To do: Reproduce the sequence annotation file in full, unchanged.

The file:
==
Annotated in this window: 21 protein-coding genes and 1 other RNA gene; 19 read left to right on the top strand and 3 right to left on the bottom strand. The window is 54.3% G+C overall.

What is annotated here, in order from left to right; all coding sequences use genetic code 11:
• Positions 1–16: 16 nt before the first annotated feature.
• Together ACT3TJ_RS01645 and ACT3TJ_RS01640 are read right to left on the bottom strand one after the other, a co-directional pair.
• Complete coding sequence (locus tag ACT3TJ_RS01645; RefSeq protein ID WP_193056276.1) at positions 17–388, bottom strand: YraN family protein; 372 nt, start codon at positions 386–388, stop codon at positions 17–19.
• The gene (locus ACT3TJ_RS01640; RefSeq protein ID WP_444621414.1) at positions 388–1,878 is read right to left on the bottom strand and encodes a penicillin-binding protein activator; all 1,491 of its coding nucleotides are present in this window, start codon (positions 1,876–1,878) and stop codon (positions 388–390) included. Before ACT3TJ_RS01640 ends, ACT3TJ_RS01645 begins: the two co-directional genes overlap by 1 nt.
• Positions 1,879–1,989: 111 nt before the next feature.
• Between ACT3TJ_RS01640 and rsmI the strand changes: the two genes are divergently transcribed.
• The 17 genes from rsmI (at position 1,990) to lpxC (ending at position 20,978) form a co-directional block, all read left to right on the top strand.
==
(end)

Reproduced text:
Annotated in this window: 21 protein-coding genes and 1 other RNA gene; 19 read left to right on the top strand and 3 right to left on the bottom strand. The window is 54.3% G+C overall.

What is annotated here, in order from left to right; all coding sequences use genetic code 11:
• Positions 1–16: 16 nt before the first annotated feature.
• Together ACT3TJ_RS01645 and ACT3TJ_RS01640 are read right to left on the bottom strand one after the other, a co-directional pair.
• Complete coding sequence (locus tag ACT3TJ_RS01645; RefSeq protein ID WP_193056276.1) at positions 17–388, bottom strand: YraN family protein; 372 nt, start codon at positions 386–388, stop codon at positions 17–19.
• The gene (locus ACT3TJ_RS01640; RefSeq protein ID WP_444621414.1) at positions 388–1,878 is read right to left on the bottom strand and encodes a penicillin-binding protein activator; all 1,491 of its coding nucleotides are present in this window, start codon (positions 1,876–1,878) and stop codon (positions 388–390) included. Before ACT3TJ_RS01640 ends, ACT3TJ_RS01645 begins: the two co-directional genes overlap by 1 nt.
• Positions 1,879–1,989: 111 nt before the next feature.
• Between ACT3TJ_RS01640 and rsmI the strand changes: the two genes are divergently transcribed.
• The 17 genes from rsmI (at position 1,990) to lpxC (ending at position 20,978) form a co-directional block, all read left to right on the top strand.